But they said elimination of collective-bargaining rights should be off the table. They also argued that ending binding arbitration, in which an independent third party settles disputes between local governments and public safety employees, would renege on the deal made in 1983. That’s when public safety workers got binding arbitration in exchange for not seeking the right to strike that some other public employees received.
Some supporters of the bill, however, argued that it doesn’t go far enough.
“The people not in this room and who will never be in this room pay for all of this, and they would like their voices to be heard,” Ray Warrick, a Tea Party member from Mason, told the committee. “Please know that, even if you can’t see and hear them in the state Capitol halls. They are out there every day doing their jobs. Please do yours.”
Before the hearing began, Sandusky firefighter Adam Butler said the proposed changes, particularly the mandate that public employees pay at least 20 percent of their health-care premiums, would undermine innovative efforts that the city and firefighters have taken through contracts to avoid layoffs and keep fire stations open.
“We have a wellness program where we get deductible decreases based on how healthy we are,” said Mr. Butler. “It’s been a successful program so far. We work all year around to figure out cost-fighting measures because it’s in everybody’s interest.”
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Last overhaul of collective bargaining was in 1983
Dems OK'd reform with no GOP votes
BY TOM TROY
BLADE POLITICS WRITER
The fact that Republicans now control enough votes in the Ohio General Assembly to roll back major pieces of the landmark 1983 collective-bargaining law makes for an interesting reversal of roles.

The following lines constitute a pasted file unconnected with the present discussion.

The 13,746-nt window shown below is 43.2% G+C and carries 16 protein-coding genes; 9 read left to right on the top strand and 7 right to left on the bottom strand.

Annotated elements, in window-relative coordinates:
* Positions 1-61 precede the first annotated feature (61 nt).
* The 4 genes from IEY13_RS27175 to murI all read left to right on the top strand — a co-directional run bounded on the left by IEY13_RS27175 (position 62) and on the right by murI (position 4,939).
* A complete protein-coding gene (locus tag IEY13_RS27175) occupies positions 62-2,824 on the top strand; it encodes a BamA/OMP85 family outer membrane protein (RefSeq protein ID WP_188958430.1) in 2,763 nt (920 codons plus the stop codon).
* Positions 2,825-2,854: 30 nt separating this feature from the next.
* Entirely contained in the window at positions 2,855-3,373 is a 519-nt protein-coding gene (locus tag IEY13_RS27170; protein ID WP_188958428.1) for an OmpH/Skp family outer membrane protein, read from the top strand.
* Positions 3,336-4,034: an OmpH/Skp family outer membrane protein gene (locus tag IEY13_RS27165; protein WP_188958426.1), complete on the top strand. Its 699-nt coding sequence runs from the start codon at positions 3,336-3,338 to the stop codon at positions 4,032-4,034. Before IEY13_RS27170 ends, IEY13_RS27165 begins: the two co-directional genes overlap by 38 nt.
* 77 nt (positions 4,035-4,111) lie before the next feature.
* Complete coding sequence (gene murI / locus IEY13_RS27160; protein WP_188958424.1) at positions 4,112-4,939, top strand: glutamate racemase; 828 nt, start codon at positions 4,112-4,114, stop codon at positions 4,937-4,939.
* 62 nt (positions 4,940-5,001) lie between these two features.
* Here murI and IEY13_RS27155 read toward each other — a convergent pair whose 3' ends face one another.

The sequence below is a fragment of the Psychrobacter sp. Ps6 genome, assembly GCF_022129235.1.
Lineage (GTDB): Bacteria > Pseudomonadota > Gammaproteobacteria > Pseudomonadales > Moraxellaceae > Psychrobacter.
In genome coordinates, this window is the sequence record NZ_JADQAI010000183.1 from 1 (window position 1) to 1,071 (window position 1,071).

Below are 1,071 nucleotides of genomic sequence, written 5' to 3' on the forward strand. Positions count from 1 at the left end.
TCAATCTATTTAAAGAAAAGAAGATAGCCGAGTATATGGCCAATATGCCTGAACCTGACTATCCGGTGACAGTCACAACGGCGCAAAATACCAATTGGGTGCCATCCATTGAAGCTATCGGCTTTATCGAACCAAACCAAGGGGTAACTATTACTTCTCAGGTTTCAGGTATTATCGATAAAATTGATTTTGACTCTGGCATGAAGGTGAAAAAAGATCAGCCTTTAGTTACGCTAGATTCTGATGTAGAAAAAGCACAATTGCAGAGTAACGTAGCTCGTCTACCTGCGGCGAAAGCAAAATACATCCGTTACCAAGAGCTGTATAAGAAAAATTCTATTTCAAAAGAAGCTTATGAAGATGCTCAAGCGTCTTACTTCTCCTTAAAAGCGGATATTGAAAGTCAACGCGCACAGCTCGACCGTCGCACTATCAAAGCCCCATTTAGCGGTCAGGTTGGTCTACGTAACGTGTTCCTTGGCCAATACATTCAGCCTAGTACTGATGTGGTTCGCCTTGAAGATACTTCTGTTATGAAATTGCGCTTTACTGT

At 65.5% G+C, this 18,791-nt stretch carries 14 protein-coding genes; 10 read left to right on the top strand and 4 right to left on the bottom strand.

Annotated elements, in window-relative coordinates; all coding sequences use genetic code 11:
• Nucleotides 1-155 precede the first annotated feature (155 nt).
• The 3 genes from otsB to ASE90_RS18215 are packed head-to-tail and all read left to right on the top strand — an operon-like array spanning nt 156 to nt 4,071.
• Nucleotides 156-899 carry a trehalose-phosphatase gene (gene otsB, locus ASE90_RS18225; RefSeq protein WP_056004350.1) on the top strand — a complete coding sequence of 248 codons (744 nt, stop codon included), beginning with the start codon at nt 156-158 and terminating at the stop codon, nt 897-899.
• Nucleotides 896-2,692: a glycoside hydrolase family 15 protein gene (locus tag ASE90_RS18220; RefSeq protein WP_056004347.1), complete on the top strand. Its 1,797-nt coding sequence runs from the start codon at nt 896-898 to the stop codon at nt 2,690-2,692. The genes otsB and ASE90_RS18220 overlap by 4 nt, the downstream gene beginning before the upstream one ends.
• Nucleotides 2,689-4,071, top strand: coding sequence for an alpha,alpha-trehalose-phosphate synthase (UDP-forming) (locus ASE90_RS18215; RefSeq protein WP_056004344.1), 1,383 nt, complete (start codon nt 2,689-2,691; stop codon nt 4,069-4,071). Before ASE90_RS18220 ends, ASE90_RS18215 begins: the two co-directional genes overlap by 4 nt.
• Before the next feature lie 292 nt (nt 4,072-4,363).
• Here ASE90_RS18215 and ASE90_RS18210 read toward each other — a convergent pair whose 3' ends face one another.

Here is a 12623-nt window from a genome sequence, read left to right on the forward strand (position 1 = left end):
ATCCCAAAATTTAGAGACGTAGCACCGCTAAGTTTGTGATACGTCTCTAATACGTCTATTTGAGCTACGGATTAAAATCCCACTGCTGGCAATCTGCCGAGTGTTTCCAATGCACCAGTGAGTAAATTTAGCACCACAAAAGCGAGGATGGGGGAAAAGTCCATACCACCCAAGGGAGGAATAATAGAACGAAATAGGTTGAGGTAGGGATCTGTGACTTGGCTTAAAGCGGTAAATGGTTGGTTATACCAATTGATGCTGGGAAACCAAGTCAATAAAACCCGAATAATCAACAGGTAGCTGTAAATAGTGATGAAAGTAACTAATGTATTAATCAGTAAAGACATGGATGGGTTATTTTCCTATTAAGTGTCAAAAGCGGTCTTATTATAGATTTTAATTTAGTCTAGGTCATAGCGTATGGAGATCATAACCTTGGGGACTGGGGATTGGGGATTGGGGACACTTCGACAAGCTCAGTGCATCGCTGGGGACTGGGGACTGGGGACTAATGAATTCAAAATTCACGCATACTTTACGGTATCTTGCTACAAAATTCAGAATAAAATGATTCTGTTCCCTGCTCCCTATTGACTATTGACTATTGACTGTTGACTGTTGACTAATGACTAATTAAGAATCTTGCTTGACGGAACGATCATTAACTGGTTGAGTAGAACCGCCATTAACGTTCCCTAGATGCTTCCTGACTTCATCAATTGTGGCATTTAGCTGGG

In 1983, it was the Democrats who used their voting muscle to enact a law giving Ohio’s 500,000 public employees the right to bargain for wages and working conditions, and in some cases to strike.
That law, which ended an era of public employee strikes, passed both houses of the Ohio General Assembly without a single Republican vote.
The law replaced the so-called Ferguson Act that had applied to labor relations in the public sector for nearly four decades. The 1983 law passed the House, 59-38, on June 28 that year. Two Democrats joined the 36 Republicans in opposition.
The vote one day later in the Ohio Senate was 17-15 along party lines.
Democratic Gov. Richard Celeste signed the bill into law on July 6, 1983, and it took effect on April 1, 1984.
The law loosened restrictions on government workers’ collective bargaining, even as the prohibition on strikes by public safety employees such as police, firefighters, and prison guards remained in place.
Those essential employees, however, were set on a path of fact-finding and mediation that dramatically reduced the numbers of illegal walkouts.
Democrats controlled the House, Senate, the governorship, and all other statewide elective offices. Today, it is the Republicans who control the legislative, executive, and judicial branches of state government.
And today, many leaders of school districts and Ohio cities, including Toledo Mayor Mike Bell, are advocating for some changes in the 1983 law that they say are needed to restore balance that they believe has tipped in favor of public employee unions.